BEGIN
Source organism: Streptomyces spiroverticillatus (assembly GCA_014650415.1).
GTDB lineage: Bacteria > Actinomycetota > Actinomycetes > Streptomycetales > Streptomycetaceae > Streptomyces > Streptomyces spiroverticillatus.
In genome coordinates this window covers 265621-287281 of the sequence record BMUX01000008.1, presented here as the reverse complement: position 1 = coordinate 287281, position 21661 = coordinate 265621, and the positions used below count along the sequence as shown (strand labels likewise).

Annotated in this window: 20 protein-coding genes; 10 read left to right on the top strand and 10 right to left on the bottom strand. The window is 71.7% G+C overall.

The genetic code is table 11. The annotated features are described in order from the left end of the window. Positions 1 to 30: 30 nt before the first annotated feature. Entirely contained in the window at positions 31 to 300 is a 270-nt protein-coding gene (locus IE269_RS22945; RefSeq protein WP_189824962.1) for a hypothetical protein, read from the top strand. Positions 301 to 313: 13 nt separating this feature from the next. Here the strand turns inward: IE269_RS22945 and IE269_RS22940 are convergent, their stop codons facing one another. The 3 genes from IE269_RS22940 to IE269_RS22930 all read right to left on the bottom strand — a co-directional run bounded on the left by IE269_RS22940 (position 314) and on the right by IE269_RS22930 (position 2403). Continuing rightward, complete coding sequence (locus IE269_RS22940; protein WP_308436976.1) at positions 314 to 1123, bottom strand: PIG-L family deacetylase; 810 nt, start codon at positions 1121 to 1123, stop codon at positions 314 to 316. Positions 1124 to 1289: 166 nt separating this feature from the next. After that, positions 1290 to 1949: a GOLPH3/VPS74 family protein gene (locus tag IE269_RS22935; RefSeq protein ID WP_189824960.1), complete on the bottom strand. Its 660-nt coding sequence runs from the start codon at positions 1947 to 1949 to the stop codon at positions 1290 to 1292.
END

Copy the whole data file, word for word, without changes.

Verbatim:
Source organism: Streptomyces spiroverticillatus (assembly GCA_014650415.1).
GTDB lineage: Bacteria > Actinomycetota > Actinomycetes > Streptomycetales > Streptomycetaceae > Streptomyces > Streptomyces spiroverticillatus.
In genome coordinates this window covers 265621-287281 of the sequence record BMUX01000008.1, presented here as the reverse complement: position 1 = coordinate 287281, position 21661 = coordinate 265621, and the positions used below count along the sequence as shown (strand labels likewise).

Annotated in this window: 20 protein-coding genes; 10 read left to right on the top strand and 10 right to left on the bottom strand. The window is 71.7% G+C overall.

The genetic code is table 11. The annotated features are described in order from the left end of the window. Positions 1 to 30: 30 nt before the first annotated feature. Entirely contained in the window at positions 31 to 300 is a 270-nt protein-coding gene (locus IE269_RS22945; RefSeq protein WP_189824962.1) for a hypothetical protein, read from the top strand. Positions 301 to 313: 13 nt separating this feature from the next. Here the strand turns inward: IE269_RS22945 and IE269_RS22940 are convergent, their stop codons facing one another. The 3 genes from IE269_RS22940 to IE269_RS22930 all read right to left on the bottom strand — a co-directional run bounded on the left by IE269_RS22940 (position 314) and on the right by IE269_RS22930 (position 2403). Continuing rightward, complete coding sequence (locus IE269_RS22940; protein WP_308436976.1) at positions 314 to 1123, bottom strand: PIG-L family deacetylase; 810 nt, start codon at positions 1121 to 1123, stop codon at positions 314 to 316. Positions 1124 to 1289: 166 nt separating this feature from the next. After that, positions 1290 to 1949: a GOLPH3/VPS74 family protein gene (locus tag IE269_RS22935; RefSeq protein ID WP_189824960.1), complete on the bottom strand. Its 660-nt coding sequence runs from the start codon at positions 1947 to 1949 to the stop codon at positions 1290 to 1292.